Lobbying intesifies in PNG ahead of no confidence vote
While Papua New Guinea's government and opposition groupings have gone into respective camps as lobbying hits full throttle ahead of a motion of no-confidence against the prime minister Peter O'Neill, public pressure is mounting for him to stand aside.
Papua New Guinea's government and opposition groupings have gone into camps as lobbying hits full throttle ahead of a motion of no-confidence against the Prime Minister Peter O'Neill.
A number of government MPs defected to the opposition, adding to the chorus of public discontent with Mr O'Neill's handling of the economy and his refusal to stand aside to face fraud allegations.
But while the government coalition looks strong for now, public pressure to remove Mr O'Neill is mounting.
Johnny Blades reports:
It was high drama as the parliament was reconvened upon Supreme Court orders last Friday for the tabling of the motion of no-confidence. The Speaker Theo Zurenuoc however expressed concern that the court ruling had breached the principle of separation of powers between PNG's democratic arms. But just when he appeared to be entertaining a government move to defer the motion of no-confidence, the opposition MP Kerenga Kua issued a warning.
KERENGA KUA: The purpose of this parliament is not to call for the entertainment of any other motion other than to introduce the motion for a vote of no-confidence and to adjourn it. So having made the ruling on already, you cannot call for another motion. To do so will be in contempt of court, Mr Speaker. (Jeers from government MPs)
THEO ZURENUOC: Point taken, point taken.
The Speaker then issued a warning of his own, taking into account the turmoil of recent weeks including violent unrest at PNG's universities and deepening public sentiment around issues related to the prime minister.
THEO ZURENUOC: I feel it is time we have to be sensitive of what is happening around us, about what is happening in Papua New Guinea as well. And whilst I would really want to take this matter to court right now and take this matter for judicial review, I would rather exercise caution and I would say we will do it after we've dealt with the matter that is before us.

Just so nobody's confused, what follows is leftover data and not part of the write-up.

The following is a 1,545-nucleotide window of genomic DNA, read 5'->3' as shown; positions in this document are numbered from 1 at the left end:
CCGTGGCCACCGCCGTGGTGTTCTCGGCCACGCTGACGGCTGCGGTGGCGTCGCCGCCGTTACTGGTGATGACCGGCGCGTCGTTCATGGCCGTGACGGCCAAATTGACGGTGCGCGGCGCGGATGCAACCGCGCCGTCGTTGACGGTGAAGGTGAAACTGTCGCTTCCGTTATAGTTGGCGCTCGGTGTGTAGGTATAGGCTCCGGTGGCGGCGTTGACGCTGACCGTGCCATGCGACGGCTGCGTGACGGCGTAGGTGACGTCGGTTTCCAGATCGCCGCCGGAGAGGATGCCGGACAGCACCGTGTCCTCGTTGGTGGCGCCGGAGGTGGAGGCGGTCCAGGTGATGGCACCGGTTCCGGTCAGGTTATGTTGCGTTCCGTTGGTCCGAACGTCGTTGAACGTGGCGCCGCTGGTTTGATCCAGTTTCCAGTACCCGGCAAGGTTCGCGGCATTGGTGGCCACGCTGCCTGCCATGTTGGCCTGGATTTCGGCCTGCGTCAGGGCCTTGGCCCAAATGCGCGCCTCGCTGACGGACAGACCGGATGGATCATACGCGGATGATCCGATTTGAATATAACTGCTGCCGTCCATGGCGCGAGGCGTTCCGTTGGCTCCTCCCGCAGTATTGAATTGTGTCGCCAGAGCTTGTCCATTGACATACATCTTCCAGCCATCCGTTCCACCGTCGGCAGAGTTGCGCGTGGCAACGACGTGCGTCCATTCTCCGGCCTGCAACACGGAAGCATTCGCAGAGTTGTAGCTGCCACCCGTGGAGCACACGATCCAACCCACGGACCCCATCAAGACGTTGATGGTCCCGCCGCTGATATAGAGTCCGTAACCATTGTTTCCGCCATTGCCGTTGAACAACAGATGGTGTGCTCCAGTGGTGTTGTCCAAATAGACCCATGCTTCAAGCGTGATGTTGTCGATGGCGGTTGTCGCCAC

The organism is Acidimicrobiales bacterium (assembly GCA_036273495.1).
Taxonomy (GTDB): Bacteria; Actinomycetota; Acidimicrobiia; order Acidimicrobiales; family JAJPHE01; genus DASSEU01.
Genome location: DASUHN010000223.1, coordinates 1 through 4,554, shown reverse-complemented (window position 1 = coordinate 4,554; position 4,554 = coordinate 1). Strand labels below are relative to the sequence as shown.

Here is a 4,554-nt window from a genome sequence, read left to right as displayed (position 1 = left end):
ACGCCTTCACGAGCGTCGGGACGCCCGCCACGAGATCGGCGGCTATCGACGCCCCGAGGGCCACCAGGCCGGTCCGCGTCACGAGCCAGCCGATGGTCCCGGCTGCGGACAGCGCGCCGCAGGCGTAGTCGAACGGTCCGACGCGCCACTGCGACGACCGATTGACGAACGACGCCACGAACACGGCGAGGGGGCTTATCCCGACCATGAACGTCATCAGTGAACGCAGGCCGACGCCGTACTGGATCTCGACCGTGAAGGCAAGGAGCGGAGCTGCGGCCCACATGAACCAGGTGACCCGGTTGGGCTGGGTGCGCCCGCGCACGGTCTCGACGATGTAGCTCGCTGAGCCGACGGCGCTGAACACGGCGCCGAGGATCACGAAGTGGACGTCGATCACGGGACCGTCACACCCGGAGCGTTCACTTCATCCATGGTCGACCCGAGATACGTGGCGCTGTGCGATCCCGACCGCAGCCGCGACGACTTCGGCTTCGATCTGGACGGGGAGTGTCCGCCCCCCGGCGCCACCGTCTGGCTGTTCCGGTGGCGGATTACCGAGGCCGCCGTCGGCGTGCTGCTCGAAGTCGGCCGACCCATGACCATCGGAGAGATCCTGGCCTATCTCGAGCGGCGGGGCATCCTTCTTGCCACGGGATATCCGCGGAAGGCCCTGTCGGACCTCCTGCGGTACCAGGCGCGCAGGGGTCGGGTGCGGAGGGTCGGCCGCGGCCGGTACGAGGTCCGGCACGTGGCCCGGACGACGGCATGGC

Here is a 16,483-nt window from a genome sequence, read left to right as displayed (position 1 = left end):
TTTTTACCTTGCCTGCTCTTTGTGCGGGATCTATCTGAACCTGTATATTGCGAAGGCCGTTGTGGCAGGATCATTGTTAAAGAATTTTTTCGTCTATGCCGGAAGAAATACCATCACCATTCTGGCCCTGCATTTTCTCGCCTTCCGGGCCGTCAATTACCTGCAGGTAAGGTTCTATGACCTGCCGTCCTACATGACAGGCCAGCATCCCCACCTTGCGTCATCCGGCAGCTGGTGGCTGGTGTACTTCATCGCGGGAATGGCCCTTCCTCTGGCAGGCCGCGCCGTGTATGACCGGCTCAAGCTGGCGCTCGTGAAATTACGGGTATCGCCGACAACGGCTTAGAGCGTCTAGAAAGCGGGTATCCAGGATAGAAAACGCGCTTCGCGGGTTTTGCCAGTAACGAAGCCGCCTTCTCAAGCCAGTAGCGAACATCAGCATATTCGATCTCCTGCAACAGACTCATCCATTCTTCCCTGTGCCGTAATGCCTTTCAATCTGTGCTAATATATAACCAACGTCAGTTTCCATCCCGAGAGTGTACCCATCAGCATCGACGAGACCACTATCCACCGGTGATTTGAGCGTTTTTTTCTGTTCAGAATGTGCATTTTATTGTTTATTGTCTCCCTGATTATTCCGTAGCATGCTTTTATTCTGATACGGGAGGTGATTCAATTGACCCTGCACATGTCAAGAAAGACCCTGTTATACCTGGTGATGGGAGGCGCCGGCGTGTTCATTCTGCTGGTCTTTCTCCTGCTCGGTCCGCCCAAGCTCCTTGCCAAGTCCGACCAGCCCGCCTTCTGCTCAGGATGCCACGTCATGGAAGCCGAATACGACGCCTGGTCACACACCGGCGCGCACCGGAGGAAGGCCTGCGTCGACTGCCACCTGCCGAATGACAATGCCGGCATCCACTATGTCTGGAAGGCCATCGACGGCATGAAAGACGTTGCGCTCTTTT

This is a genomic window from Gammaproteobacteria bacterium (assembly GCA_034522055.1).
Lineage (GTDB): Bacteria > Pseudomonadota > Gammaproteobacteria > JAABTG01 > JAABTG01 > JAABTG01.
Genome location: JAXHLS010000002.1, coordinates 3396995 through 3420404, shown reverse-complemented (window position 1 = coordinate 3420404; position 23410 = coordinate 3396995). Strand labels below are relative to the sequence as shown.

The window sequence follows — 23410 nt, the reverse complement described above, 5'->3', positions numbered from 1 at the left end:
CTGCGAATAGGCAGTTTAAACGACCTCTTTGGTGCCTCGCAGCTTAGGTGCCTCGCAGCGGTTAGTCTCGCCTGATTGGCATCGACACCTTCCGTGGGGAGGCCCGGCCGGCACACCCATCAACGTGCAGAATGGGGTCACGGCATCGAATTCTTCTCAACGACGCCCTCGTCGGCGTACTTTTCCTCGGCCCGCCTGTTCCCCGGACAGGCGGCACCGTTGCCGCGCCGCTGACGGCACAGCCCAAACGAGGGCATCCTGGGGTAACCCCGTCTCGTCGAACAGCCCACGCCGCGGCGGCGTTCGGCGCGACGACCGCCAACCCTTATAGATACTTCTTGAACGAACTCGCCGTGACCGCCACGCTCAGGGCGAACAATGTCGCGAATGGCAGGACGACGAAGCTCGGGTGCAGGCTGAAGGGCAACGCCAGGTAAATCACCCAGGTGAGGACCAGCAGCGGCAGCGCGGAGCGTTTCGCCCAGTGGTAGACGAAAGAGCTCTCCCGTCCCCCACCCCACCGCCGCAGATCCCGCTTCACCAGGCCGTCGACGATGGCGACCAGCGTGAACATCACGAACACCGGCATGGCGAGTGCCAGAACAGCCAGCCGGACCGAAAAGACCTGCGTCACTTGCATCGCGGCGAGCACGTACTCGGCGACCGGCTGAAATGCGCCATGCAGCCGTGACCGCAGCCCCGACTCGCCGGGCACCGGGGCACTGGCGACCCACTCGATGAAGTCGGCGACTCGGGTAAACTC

With this Friday's vote of no-confidence pending, PNG politics has been thrust back into the horse-trading phase, Dozens of MPs in the coalition government are camped in Alotau. One of them,the Sports Minister Justin Tkatchenko said over 70 of PNG's 111 MPs are in the camp and backing Mr O'Neill to stay in the job until next year's election. He says Mr O'Neill's system of dispersal of districts funds has transformed PNG in the past few years.
JUSTIN TKATCHENKO: Unbelievable results for infrastructure and development and education and health in our districts that we've never had before. And with that, we've seen remarkable changes in all our districts from the remotest region to the ones we have in Port Moresby.
However, around a dozen MPs have already defected from the government, including the Minister for Petroleum and Energy, Ben Micah and his People's Progress Party, reportedly unhappy with the way Mr O'Neill handled the recent student protests. Those protests have now melted into a wider action by key professional groups including doctors, pilots, maritime workers and energy workers, all demanding Mr O'Neill stand down.
A representative of the concerned professionals group, the constitutional lawyer, Moses Murray, says their protest is peaceful and is not disrupting essential services.
MOSES MURRAY: I would not prefer the work strike. They have exercised their conscience not to attend work and they're taking time out with their families, but in this group its not only the pilots. It's the doctors it's the nurses it's everybody.
The impact of the airline workers withdrawal of services has been particularly disruptive in the last five days. However government MPs were able to organise their own flights to Alotau where intense lobbying is underway to shore up the coalition.
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